Following a week full of political drama in the UK, Sterling ended last week trading up against most major currencies, with the GBP/EUR pairing above 1.13 and the GBP/USD paring above 1.28.
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Sterling markets initially weakened during the build-up to the meaningful vote of Prime Minister Theresa May’s proposed Brexit plan in Parliament, but following the bruising defeat which saw the bill rejected by over 200 votes, Sterling quickly bounced back and saw continued gains throughout the rest of the week.
Many investors have put the increase in Sterling sentiment down to the recent animosity shown in Parliament to the potential of a ‘no-deal’ outcome, and following the current proposed deals rejection, there are arguments to suggest that this is now less likely.
In addition to this, there have been growing suggestions that the rejection of the Prime Minister’s plan has also increased the likelihood of a ‘no-Brexit’ outcome, but this has now opened the door to debate surrounding whether this would fundamentally go against the democratic result of the referendum in the first place.
Since there are less than 70 days left until the 29th of March exit date, an extension to article 50 is growing more likely, so it could be expected that Sterling currency markets will remain volatile until there is clarity surrounding when, or now whether the UK might separate from the EU and what the future arrangement might look like as a result.
Since the current proposed Brexit deal has been rejected and Theresa May’s conservative government will remain in power following success in the confidence motion last week, the Prime Minister will now stay true her words and try and renegotiate a deal with the EU, in order to try and pass her plan through Parliament once again.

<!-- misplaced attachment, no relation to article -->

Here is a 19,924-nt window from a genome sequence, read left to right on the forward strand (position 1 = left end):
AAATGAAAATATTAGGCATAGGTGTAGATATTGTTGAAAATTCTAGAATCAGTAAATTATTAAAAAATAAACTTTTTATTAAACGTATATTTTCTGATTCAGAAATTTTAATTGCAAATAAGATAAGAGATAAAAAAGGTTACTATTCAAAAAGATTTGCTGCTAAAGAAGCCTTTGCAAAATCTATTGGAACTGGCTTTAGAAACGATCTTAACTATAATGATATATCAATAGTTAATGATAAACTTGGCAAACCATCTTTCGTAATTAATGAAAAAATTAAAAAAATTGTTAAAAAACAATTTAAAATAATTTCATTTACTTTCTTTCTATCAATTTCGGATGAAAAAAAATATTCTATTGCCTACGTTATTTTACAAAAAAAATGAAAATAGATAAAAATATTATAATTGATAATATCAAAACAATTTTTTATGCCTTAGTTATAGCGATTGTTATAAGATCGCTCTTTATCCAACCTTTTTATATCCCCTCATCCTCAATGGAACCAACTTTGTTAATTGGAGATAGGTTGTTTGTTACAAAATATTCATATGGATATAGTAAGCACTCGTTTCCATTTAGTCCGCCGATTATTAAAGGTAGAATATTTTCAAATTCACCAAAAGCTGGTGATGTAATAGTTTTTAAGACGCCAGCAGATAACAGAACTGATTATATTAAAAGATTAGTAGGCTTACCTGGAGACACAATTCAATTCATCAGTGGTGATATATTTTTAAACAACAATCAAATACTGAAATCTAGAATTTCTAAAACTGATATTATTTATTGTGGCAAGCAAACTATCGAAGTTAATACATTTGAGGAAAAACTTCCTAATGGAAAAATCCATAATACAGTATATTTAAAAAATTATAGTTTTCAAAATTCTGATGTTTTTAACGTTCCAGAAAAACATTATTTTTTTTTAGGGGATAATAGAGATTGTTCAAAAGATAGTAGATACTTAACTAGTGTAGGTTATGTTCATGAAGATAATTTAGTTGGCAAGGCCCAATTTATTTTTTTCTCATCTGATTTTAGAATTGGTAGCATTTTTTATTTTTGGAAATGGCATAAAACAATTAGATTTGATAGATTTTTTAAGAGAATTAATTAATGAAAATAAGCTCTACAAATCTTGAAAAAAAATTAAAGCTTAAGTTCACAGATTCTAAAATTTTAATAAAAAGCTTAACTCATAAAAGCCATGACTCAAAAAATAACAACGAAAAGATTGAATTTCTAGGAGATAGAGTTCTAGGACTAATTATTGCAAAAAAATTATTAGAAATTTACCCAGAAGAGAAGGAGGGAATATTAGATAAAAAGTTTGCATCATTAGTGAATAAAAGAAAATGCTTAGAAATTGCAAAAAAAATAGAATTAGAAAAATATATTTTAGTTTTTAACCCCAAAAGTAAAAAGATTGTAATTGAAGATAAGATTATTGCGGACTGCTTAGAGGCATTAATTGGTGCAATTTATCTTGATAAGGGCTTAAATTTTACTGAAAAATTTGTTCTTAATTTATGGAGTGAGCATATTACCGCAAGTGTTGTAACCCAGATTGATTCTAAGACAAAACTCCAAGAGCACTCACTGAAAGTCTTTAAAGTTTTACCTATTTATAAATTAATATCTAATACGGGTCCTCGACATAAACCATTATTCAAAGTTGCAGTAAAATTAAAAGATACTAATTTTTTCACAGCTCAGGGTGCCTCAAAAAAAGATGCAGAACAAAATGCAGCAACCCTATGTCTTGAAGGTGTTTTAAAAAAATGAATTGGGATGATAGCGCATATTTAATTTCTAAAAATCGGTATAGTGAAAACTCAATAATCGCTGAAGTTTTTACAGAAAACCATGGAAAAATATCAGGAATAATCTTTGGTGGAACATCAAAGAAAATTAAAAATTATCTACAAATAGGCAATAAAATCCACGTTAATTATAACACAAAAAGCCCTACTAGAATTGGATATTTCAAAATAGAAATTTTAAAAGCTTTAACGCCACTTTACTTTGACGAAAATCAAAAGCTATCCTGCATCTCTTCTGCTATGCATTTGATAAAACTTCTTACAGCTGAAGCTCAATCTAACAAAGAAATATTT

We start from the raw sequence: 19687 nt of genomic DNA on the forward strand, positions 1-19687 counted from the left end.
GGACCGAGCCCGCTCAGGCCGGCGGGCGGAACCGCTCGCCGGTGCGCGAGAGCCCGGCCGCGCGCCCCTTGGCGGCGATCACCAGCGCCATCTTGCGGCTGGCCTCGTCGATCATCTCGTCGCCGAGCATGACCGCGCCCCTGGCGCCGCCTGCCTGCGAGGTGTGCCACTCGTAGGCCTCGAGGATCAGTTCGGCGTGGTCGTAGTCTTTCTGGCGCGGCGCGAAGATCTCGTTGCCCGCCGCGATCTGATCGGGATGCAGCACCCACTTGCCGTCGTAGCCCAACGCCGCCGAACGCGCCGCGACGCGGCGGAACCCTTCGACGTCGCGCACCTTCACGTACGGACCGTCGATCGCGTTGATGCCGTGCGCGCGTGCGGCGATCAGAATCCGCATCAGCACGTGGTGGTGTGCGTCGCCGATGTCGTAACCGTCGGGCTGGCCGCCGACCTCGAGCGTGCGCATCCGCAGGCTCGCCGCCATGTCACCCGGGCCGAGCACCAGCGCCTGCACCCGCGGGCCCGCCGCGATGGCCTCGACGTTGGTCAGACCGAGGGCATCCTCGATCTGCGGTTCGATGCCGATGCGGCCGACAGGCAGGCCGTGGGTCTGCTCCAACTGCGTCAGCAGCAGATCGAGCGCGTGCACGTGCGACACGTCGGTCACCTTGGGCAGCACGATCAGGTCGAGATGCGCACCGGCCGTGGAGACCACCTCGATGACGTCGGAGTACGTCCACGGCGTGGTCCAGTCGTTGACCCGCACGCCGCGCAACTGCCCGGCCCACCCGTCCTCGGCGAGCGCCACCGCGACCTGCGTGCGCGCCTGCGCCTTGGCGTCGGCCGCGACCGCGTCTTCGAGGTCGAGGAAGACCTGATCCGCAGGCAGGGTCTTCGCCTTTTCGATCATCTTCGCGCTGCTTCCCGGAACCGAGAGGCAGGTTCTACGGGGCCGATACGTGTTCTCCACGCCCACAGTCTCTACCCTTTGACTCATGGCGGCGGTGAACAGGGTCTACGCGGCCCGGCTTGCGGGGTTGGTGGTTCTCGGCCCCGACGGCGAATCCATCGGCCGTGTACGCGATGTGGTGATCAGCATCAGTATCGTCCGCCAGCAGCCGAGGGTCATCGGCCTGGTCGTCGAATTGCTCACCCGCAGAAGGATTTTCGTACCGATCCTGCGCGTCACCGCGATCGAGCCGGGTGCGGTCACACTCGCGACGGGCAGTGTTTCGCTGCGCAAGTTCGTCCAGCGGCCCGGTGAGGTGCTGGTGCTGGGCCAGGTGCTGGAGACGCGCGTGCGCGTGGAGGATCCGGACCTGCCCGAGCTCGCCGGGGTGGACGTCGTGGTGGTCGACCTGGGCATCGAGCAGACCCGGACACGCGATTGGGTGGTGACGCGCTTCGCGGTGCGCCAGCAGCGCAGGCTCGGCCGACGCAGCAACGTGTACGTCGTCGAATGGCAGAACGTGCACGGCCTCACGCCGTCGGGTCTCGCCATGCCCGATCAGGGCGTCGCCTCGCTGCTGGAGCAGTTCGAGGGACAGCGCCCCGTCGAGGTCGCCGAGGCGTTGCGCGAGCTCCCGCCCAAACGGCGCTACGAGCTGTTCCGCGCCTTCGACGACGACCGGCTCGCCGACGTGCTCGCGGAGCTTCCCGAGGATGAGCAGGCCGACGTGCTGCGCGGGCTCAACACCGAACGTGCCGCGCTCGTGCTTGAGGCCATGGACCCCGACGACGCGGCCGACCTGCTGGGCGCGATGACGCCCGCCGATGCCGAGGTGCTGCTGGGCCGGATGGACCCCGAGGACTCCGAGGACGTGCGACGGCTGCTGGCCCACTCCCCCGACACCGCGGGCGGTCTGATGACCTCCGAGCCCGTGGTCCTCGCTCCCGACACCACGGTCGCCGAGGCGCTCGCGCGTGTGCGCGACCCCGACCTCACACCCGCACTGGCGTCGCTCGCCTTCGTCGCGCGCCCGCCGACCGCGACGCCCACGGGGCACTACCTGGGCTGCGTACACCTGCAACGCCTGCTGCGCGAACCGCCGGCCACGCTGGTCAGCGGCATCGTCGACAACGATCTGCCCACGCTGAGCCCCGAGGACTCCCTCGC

When this might happen still remains to be seen, but over the weekend there appear to be developments surrounding the PM’s potential strategy to find a solution for the Irish Boarder – a key sticking point that has attracted controversy throughout the entire process.
Reports suggest that the PM will launch a fresh bid to secure support of her deal, by trying to bypass the EU and negotiate a bilateral agreement with Ireland to keep the boarder open after the March exit date and thus removing a need for a backstop.
The backstop has been insisted on by Brussels throughout the process, as a measure to ensure an open boarder is maintained in the event of a ‘no-deal’ outcome.
Since Brexit has been a key driver of Sterling currency markets, clients anticipating transfers involving the GBP can keep up to date with the latest developments by contacting their account manager here at Foreign Currency Direct.
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